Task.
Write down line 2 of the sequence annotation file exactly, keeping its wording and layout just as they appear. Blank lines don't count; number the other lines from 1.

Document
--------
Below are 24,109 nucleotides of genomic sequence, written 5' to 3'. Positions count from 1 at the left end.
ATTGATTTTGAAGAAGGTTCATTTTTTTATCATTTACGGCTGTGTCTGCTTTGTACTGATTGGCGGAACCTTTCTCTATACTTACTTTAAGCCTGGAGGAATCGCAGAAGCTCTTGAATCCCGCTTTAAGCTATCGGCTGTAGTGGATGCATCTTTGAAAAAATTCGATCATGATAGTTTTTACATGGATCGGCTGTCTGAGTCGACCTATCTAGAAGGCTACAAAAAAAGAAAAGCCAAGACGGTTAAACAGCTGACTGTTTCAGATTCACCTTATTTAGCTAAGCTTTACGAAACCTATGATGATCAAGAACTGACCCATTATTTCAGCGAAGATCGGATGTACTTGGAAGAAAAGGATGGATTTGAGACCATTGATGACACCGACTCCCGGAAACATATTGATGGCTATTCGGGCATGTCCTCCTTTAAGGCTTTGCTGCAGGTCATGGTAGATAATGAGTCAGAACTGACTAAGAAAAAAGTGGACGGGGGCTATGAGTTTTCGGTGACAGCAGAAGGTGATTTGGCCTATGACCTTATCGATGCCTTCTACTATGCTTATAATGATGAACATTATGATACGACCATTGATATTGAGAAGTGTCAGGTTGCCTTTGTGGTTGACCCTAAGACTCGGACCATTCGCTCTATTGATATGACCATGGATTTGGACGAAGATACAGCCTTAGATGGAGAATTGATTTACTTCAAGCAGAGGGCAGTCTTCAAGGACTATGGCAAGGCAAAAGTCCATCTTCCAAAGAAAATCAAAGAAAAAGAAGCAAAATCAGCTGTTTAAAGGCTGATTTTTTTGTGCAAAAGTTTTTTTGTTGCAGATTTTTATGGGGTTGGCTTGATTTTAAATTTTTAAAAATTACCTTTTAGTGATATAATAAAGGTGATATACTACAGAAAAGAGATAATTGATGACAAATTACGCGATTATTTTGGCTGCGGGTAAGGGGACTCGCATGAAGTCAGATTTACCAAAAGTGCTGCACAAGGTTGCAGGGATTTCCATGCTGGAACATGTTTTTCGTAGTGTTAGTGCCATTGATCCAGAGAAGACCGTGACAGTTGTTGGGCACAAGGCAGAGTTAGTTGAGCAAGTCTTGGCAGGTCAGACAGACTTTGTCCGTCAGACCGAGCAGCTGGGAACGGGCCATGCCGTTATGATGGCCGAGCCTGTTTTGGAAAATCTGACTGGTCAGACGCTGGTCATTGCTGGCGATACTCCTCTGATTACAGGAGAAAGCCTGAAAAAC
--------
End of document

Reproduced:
ATTGATTTTGAAGAAGGTTCATTTTTTTATCATTTACGGCTGTGTCTGCTTTGTACTGATTGGCGGAACCTTTCTCTATACTTACTTTAAGCCTGGAGGAATCGCAGAAGCTCTTGAATCCCGCTTTAAGCTATCGGCTGTAGTGGATGCATCTTTGAAAAAATTCGATCATGATAGTTTTTACATGGATCGGCTGTCTGAGTCGACCTATCTAGAAGGCTACAAAAAAAGAAAAGCCAAGACGGTTAAACAGCTGACTGTTTCAGATTCACCTTATTTAGCTAAGCTTTACGAAACCTATGATGATCAAGAACTGACCCATTATTTCAGCGAAGATCGGATGTACTTGGAAGAAAAGGATGGATTTGAGACCATTGATGACACCGACTCCCGGAAACATATTGATGGCTATTCGGGCATGTCCTCCTTTAAGGCTTTGCTGCAGGTCATGGTAGATAATGAGTCAGAACTGACTAAGAAAAAAGTGGACGGGGGCTATGAGTTTTCGGTGACAGCAGAAGGTGATTTGGCCTATGACCTTATCGATGCCTTCTACTATGCTTATAATGATGAACATTATGATACGACCATTGATATTGAGAAGTGTCAGGTTGCCTTTGTGGTTGACCCTAAGACTCGGACCATTCGCTCTATTGATATGACCATGGATTTGGACGAAGATACAGCCTTAGATGGAGAATTGATTTACTTCAAGCAGAGGGCAGTCTTCAAGGACTATGGCAAGGCAAAAGTCCATCTTCCAAAGAAAATCAAAGAAAAAGAAGCAAAATCAGCTGTTTAAAGGCTGATTTTTTTGTGCAAAAGTTTTTTTGTTGCAGATTTTTATGGGGTTGGCTTGATTTTAAATTTTTAAAAATTACCTTTTAGTGATATAATAAAGGTGATATACTACAGAAAAGAGATAATTGATGACAAATTACGCGATTATTTTGGCTGCGGGTAAGGGGACTCGCATGAAGTCAGATTTACCAAAAGTGCTGCACAAGGTTGCAGGGATTTCCATGCTGGAACATGTTTTTCGTAGTGTTAGTGCCATTGATCCAGAGAAGACCGTGACAGTTGTTGGGCACAAGGCAGAGTTAGTTGAGCAAGTCTTGGCAGGTCAGACAGACTTTGTCCGTCAGACCGAGCAGCTGGGAACGGGCCATGCCGTTATGATGGCCGAGCCTGTTTTGGAAAATCTGACTGGTCAGACGCTGGTCATTGCTGGCGATACTCCTCTGATTACAGGAGAAAGCCTGAAAAAC